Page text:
Disclaimer: Most of this post was taken from my 2012 article entitled, “Ain’t Gonna Take Massa’s Name.” Because of the popularity of the topic and misunderstandings about the surnames of African Americans, I am reposting this segment of that article here.
When Africans were forcibly taken from Africa and transported to the Americas, their freedom was not only eradicated, but they were systematically stripped of their African heritages. English colonies developed a series of laws to define chattel slavery in America, which included the outlawing of African religious rituals, the banning of the use of drums, and the barring of African languages. The children of Africa entered the New World with names that represented their family heritage in their homeland. However, the vast majority of those names were replaced with European names forced upon them by slave traders. Only an exceedingly small percentage of enslaved Africans were able to retain African names.
The enforcement of the use of those European names was depicted in the 1977 movie, Roots. In a tearful scene, Kunte Kinte was brutally whipped for refusing to take his given name, Toby. As Africans acclimated to the abhorrent life situations that were forced upon them by American chattel slavery, they and the successive generations began to establish their identity in the New World by adopting surnames, especially after the Civil War.
One of the most common and often erroneous presumptions is that when enslaved African Americans were emancipated during and after the Civil War, a vast majority retained the surnames of their last enslavers. Many freed African Americans not only chose different surnames after slavery, but many had surnames on farms and plantations that were concealed from most slave-owners. In The Black Family in Slavery and Freedom, 1750-1925, historian Herbert Gutman quoted the following from the 1865 diary of Eliza Frances Andrews, a slave-owner’s daughter in Georgia:
“I notice that the negroes seldom or never take the names of the present owners in adopting their ‘entitles’ as they call their own surnames, but always that of some former master, and they go back as far as possible.” (pg. 256)
I researched the slave narratives of Mississippi to test Eliza Andrews’ observation. My research findings appear to corroborate her claim to a degree. Eighty-one African American men from Mississippi were interviewed with only two of the interviewees not disclosing the name of their last enslaver. Of the 79 men who disclosed their last enslavers’ full or last names, 57% of them did not take their surnames. These are the results of my findings:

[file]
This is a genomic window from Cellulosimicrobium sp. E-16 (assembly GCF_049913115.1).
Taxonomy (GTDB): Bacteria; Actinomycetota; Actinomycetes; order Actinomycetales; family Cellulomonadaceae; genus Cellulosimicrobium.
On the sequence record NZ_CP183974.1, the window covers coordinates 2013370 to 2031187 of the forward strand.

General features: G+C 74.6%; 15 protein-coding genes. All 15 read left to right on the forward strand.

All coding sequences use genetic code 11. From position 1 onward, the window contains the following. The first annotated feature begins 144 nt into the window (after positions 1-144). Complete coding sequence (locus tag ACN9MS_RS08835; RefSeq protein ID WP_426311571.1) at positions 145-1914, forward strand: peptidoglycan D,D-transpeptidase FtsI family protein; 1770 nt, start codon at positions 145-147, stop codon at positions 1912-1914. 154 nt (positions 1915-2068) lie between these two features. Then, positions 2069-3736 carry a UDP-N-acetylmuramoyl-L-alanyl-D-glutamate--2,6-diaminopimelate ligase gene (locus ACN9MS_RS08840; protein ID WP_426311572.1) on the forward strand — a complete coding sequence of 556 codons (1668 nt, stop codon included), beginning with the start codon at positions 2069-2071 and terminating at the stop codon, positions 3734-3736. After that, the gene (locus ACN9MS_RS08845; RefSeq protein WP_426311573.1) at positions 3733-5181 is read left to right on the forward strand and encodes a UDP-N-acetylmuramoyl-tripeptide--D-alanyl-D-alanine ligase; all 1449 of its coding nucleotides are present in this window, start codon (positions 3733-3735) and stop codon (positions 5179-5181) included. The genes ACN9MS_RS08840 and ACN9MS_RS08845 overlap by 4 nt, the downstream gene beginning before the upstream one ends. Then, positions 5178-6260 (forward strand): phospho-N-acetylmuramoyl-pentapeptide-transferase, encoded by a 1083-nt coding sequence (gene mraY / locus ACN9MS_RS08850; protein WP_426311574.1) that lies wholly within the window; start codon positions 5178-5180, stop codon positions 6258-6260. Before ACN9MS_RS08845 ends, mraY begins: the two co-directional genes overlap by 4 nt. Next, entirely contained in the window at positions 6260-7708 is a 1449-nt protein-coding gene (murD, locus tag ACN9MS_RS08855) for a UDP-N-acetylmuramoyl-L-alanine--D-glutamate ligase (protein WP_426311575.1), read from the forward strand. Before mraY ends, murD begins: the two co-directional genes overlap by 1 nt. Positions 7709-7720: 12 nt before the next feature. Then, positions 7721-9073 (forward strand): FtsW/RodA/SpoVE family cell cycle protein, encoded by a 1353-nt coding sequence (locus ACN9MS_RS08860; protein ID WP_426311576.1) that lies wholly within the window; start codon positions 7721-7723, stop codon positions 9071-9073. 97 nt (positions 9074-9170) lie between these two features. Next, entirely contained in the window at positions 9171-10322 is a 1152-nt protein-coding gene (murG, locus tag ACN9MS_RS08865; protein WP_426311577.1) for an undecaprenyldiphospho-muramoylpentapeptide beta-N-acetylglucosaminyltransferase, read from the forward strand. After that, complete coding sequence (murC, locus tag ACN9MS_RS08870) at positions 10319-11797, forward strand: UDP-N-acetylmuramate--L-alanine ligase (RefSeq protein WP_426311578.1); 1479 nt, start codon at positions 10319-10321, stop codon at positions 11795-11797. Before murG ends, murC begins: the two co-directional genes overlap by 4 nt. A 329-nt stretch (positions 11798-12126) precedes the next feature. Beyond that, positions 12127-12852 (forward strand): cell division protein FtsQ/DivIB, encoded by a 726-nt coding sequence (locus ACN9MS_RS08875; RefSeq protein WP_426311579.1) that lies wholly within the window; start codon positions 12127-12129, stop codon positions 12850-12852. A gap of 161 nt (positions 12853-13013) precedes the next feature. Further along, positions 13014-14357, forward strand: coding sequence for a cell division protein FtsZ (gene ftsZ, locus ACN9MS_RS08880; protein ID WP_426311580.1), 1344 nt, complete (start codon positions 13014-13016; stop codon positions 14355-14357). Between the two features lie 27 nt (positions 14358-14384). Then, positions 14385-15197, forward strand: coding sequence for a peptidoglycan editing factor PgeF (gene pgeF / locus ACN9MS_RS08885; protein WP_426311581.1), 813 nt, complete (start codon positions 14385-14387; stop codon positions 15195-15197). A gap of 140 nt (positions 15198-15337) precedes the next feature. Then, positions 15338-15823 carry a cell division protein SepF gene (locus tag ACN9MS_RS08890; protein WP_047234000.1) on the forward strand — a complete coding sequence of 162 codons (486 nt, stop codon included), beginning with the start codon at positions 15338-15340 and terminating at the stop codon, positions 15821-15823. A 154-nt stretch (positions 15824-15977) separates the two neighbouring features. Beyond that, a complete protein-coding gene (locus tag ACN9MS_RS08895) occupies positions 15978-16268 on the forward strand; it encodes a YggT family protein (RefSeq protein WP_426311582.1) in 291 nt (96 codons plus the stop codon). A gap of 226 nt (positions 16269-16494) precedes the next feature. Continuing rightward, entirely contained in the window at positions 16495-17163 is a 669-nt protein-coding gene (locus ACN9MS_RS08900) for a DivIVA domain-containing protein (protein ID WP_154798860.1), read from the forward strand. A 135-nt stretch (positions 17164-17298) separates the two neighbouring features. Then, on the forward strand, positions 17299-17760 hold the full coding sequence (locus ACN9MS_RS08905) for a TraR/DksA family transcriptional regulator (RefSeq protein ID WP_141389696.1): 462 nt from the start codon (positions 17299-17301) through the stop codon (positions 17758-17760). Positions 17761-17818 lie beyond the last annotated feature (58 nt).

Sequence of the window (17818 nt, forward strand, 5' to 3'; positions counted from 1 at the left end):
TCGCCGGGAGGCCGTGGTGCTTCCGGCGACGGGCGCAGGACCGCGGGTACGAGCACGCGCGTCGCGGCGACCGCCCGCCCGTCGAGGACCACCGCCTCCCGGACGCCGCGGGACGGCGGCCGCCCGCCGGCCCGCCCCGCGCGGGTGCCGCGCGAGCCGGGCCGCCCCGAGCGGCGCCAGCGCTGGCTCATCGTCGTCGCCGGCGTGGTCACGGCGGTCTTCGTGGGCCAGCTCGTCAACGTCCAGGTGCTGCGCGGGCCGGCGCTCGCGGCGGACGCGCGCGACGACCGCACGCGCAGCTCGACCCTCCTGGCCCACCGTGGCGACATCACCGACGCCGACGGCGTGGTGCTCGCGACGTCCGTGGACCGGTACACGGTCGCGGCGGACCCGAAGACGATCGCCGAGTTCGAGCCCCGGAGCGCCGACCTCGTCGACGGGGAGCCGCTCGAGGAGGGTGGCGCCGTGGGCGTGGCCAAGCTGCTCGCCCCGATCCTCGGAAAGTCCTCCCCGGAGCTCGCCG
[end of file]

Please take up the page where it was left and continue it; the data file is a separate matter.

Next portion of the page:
In a similar study, Gutman investigated the slave narratives for the states of South Carolina and Texas. He found from those narratives that emancipated African Americans from those two states or their parents had often either retained or chosen surnames different from their last enslavers. From the interviews of 181 African Americans in South Carolina, nearly three out of four had different surnames. In Texas, two out of three African Americans who were interviewed chose different surnames. These were Gutman’s results:
As the number of their public transactions increased after 1865, the surnames of many once-enslaved African Americans had to be written into a record – whether as depositors in one of the Freedmen’s Banks, as signers or X-markers on a labor contract, as interviewees of the 1870 census enumerator, or as couples getting married by a county clerk. An in-depth research of these records, as well as the genealogy research of many African American families, will show that many desired to take a surname that differed from their last enslaver.
For example, John & Anna Burnett left Abbeville County, South Carolina shortly before the Civil War and settled on land situated on the Tate/Panola County, Mississippi line. They brought my mother’s 2X-great-grandparents, Jack & Flora, and their children with them. They chose the surname Davis. My father’s great-grandfather, Peter Belton of Warren County, Mississippi, was the only Belton in the county after slavery. No white Belton families ever resided in the county or any of the surrounding counties during slavery, hence the continued mystery of why he took that surname.
These revelations dispel the myth that the surname of an African American most likely represents the surname of the owner whose farm our ancestors resided on at the time of Emancipation. In registers that recorded 360 marriages at Davis Bend, Mississippi in 1864-1865, only a few of the enslaved carried the names Quitman, Jefferson, and Davis, the surnames of the prominent Davis Bend planters. FamilySearch.org even posits that only about 15% of freed African Americans took their last enslavers’ surname. Their derivation of this statistic was not posted. Nonetheless, the desire of most to detach themselves from their last enslavers by rejecting their surnames undoubtedly symbolized the independence that they longed to have for many generations.